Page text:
Journal Epohi

Bulgaria – the Historical Way of a State in Search of Sovereignty

Olivier Buirette Paris-Sorbonne University, France

Pages: 151-157


On the basis of observation made in his PhD dissertation on the topic “The defeated countries in the First World War – reparations after the defeat”, tracing out the course of the negotiations on the enforcement of military and financial obligations for Germany and her allies, as well as on the grounds of his studies about Aleksandar Stamboliyski’s activities and the BZNS (Bulgarian Agrarian People’s Union) government, following the 1914–1918 war, the author concludes that it was Bulgaria that was unjustly imposed the most restrictions and she was burdened an damaged by the victors much more compared to Germany. In this regard the author offers an exposition, delivered as a report of an academic conference, which was held at the Paris III University, dedicated to the mos important events in Bulgarian history – from the foundation of the state in the 7th century to the beginning of the social changes in 1989. In the so presented exposition the author strives for giving a concrete historical basis of conclusions and ascertainments on the question how the Bulgarian state “seeks sovereignty”. The exposition mostly relies on documents in the French diplomatic archive concerning the new and modern Bulgarian history. The first ascertainment of the author is that the Bulgarian state was forced to oppose two powerful empires – Byzantium and the Ottoman Empire. He makes a brief review of the events during the First Bulgarian state, mentions the capital Preslav and declares that Byzantium was “at times ally and at times enemy” of the Bulgarian rulers. In the article the author lays special emphasis on the role of Ivan Asen II, who, according to him, extended the territories of the Second Bulgarian state and her borders reached three seas. It is indicated that having existed for 700 years, the Medieval Bulgarian state ceased to exist as a result of the expansion of the Ottoman Empire, which managed to conquer the population of the whole Balkans and even part of Central Europe. Having lost their sovereignty, from the 14th century onwards the Bulgarian lands had the status of a Turkish province, while the Bulgarians were turned into a rayah, deprived of any rights. The author proclaims the Revival a “golden age” of the Bulgarian nation, he reminds of the national culture upsurge and underlines the role of the monasteries, as well as the isolated revolts and uprisings, which had been “barbarously suppressed by the Sublime Porte”. Those unsuccessful rebellions orientate the Bulgarian hopes for liberation towards Russia. The author reasonably associates the awakening of the Bulgarian nation with the Greek Revolution of the 1820s, the “Spring of Nations” of 1848–1849 and the Crimean War. The activities of the two Bulgarian Legions, as well as those of Georgi Rakovski, Lyuben Karavelov and Vasil Levski for the resurrection of free Bulgaria are briefly presented. In the article the 1877–1878 victory of Russia, the Treaty of San Stefano and the decisions of the Congress of Berlin, putting an end to the ambitions for creation of Greater Bulgaria, have been noted. The author underscores the significant role that France played for the development of the Eastern Question following the Crimean War. The unification of the Danubian Principalities in 1859 with the intervention of France serves as basis of the statement that being a protector of the principle of nationalities, the French Emperor Napoleon III could have lent his support to the Bulgarians, too. He writes: “Napoleon III could have supported the independence or autonomy of Bulgaria if the Bulgarian patriots had not oriented towards Russia by virtue of the Slavic fraternity. That choice would be paid off and we would see it a few years later”. The author is aware of the fact that the Eastern Question is complicated enough, making the reservation that Napoleon III’s stand in regard to the Bulgarians is a pitiable “omission”. The defeat of France in the 1870–1871 war against Prussia forced the governments in Paris to adopt a passive policy deprived of international initiatives. Using the evidence of the French diplomats’ reports regarding Bulgaria, the author makes clear how they advised the ministers in Paris about their position towards the Bulgarian problems in the intricate matter of national interests in the Balkans throughout the 19th–20th centuries. Assessing the social conditions that had prompted such an attitude, the author does not blame the Bulgarians for their reliance on Russia during the Revival and their mistrust to France during the two World Wars.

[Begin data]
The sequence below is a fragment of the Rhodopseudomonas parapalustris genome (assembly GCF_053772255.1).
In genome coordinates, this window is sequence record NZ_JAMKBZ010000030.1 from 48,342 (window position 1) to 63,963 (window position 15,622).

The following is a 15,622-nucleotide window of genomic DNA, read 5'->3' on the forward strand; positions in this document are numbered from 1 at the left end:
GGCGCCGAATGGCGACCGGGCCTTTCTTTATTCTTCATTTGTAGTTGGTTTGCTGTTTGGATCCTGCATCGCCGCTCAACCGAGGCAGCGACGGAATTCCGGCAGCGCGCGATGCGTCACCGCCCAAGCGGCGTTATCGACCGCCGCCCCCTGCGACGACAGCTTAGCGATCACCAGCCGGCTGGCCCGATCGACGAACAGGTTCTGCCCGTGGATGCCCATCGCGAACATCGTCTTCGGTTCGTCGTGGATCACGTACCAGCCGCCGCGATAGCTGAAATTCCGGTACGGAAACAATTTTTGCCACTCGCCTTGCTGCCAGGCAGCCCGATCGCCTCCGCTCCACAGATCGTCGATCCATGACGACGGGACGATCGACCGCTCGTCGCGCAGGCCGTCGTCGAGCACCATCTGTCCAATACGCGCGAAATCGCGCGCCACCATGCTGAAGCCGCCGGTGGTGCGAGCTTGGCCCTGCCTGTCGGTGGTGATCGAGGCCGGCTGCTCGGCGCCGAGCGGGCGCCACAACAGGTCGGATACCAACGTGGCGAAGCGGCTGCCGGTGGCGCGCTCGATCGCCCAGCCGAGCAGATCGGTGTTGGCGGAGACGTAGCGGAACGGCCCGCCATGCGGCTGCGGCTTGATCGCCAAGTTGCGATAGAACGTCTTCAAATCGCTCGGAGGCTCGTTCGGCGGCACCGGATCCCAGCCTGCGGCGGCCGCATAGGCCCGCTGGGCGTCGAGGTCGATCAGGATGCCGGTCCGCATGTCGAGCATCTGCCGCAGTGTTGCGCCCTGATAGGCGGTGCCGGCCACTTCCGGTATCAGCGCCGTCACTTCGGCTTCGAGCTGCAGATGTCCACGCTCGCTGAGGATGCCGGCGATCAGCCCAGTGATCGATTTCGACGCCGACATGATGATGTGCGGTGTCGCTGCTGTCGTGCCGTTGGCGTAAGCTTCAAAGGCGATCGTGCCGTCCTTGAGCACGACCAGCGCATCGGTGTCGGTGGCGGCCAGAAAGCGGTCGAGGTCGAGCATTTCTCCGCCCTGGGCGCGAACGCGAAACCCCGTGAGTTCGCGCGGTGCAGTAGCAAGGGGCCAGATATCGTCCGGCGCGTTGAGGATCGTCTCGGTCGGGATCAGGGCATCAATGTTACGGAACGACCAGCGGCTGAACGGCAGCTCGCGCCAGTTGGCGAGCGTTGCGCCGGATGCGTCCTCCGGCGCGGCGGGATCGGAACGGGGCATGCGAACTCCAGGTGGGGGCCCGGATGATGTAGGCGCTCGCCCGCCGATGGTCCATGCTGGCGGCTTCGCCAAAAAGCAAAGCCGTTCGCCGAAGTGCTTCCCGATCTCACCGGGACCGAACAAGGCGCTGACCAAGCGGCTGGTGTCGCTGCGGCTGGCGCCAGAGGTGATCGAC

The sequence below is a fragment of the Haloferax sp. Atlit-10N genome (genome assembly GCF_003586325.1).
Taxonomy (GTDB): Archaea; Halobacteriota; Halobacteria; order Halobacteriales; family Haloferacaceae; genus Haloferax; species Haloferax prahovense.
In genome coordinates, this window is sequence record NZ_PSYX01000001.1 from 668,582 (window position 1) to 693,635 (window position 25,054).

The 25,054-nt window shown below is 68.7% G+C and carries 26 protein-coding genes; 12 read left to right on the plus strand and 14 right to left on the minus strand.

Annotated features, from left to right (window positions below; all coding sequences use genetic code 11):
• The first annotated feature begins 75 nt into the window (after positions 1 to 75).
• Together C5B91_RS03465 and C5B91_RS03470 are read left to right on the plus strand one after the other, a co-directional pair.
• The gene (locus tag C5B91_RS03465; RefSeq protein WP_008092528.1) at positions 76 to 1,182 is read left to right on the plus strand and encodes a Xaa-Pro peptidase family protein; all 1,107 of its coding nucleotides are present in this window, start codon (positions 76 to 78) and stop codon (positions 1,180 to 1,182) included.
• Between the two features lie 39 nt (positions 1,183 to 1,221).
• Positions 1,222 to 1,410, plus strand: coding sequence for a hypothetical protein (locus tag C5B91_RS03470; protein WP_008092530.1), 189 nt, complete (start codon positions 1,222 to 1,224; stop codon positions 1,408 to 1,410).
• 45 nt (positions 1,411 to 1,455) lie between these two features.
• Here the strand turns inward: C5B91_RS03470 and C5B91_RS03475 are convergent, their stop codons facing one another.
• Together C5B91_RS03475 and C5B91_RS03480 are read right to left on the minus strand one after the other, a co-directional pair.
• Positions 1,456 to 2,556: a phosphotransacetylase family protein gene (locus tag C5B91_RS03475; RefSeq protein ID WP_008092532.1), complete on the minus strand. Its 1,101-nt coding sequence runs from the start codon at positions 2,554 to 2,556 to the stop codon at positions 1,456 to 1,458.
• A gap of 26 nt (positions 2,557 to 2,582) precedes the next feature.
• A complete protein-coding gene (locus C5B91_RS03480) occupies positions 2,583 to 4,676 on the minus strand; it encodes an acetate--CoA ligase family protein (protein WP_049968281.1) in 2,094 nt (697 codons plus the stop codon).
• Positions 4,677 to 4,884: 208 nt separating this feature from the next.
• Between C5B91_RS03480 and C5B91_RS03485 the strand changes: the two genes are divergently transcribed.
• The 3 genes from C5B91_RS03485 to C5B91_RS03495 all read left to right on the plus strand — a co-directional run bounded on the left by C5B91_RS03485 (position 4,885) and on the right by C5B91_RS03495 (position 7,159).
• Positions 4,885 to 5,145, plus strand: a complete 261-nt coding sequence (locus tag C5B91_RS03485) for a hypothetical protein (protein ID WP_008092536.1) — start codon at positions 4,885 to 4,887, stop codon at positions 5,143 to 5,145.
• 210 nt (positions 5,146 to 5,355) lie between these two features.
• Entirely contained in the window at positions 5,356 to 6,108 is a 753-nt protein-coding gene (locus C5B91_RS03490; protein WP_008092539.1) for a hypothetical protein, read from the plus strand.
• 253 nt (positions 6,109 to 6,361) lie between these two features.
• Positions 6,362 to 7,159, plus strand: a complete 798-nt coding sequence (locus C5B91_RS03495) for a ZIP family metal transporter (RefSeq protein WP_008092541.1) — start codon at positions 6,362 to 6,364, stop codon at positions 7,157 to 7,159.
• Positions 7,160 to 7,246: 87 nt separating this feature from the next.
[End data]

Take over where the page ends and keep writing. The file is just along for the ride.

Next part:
Bulgaria, sovereignty, Byzantium, the Ottoman Empire, Bulgarian National Revival, Eastern Question, Crimean War, Russo-Turkish War 1877–1878, First World War.


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